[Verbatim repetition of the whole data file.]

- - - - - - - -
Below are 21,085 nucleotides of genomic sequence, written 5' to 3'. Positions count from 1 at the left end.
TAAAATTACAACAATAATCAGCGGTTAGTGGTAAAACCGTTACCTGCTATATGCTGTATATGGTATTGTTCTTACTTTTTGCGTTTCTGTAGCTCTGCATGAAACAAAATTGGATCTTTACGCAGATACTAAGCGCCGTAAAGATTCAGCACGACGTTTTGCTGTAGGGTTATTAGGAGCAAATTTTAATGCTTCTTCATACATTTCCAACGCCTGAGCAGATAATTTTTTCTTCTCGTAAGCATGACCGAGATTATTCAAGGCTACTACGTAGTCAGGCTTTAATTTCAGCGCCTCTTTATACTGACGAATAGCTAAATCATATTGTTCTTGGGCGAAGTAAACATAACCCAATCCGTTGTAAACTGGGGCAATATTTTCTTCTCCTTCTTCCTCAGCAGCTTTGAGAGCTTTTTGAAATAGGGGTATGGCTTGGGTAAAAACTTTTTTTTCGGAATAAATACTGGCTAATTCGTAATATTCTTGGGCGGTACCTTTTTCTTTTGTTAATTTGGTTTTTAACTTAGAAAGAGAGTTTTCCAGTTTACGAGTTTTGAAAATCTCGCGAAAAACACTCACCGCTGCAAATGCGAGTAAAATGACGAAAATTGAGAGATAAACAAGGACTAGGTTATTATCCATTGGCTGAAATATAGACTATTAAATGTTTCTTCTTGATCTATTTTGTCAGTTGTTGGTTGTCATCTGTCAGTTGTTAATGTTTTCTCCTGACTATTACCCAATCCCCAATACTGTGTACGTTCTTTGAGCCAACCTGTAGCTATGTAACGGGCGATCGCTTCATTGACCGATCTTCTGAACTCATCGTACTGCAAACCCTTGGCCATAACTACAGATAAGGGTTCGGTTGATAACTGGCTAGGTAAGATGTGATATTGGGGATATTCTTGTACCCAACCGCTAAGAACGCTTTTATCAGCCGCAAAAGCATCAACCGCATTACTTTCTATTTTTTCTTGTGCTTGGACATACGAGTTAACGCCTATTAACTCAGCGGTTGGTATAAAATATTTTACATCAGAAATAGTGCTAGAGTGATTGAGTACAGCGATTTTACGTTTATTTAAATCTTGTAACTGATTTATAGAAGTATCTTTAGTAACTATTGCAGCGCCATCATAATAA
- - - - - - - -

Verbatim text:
Below are 21,085 nucleotides of genomic sequence, written 5' to 3'. Positions count from 1 at the left end.
TAAAATTACAACAATAATCAGCGGTTAGTGGTAAAACCGTTACCTGCTATATGCTGTATATGGTATTGTTCTTACTTTTTGCGTTTCTGTAGCTCTGCATGAAACAAAATTGGATCTTTACGCAGATACTAAGCGCCGTAAAGATTCAGCACGACGTTTTGCTGTAGGGTTATTAGGAGCAAATTTTAATGCTTCTTCATACATTTCCAACGCCTGAGCAGATAATTTTTTCTTCTCGTAAGCATGACCGAGATTATTCAAGGCTACTACGTAGTCAGGCTTTAATTTCAGCGCCTCTTTATACTGACGAATAGCTAAATCATATTGTTCTTGGGCGAAGTAAACATAACCCAATCCGTTGTAAACTGGGGCAATATTTTCTTCTCCTTCTTCCTCAGCAGCTTTGAGAGCTTTTTGAAATAGGGGTATGGCTTGGGTAAAAACTTTTTTTTCGGAATAAATACTGGCTAATTCGTAATATTCTTGGGCGGTACCTTTTTCTTTTGTTAATTTGGTTTTTAACTTAGAAAGAGAGTTTTCCAGTTTACGAGTTTTGAAAATCTCGCGAAAAACACTCACCGCTGCAAATGCGAGTAAAATGACGAAAATTGAGAGATAAACAAGGACTAGGTTATTATCCATTGGCTGAAATATAGACTATTAAATGTTTCTTCTTGATCTATTTTGTCAGTTGTTGGTTGTCATCTGTCAGTTGTTAATGTTTTCTCCTGACTATTACCCAATCCCCAATACTGTGTACGTTCTTTGAGCCAACCTGTAGCTATGTAACGGGCGATCGCTTCATTGACCGATCTTCTGAACTCATCGTACTGCAAACCCTTGGCCATAACTACAGATAAGGGTTCGGTTGATAACTGGCTAGGTAAGATGTGATATTGGGGATATTCTTGTACCCAACCGCTAAGAACGCTTTTATCAGCCGCAAAAGCATCAACCGCATTACTTTCTATTTTTTCTTGTGCTTGGACATACGAGTTAACGCCTATTAACTCAGCGGTTGGTATAAAATATTTTACATCAGAAATAGTGCTAGAGTGATTGAGTACAGCGATTTTACGTTTATTTAAATCTTGTAACTGATTTATAGAAGTATCTTTAGTAACTATTGCAGCGCCATCATAATAA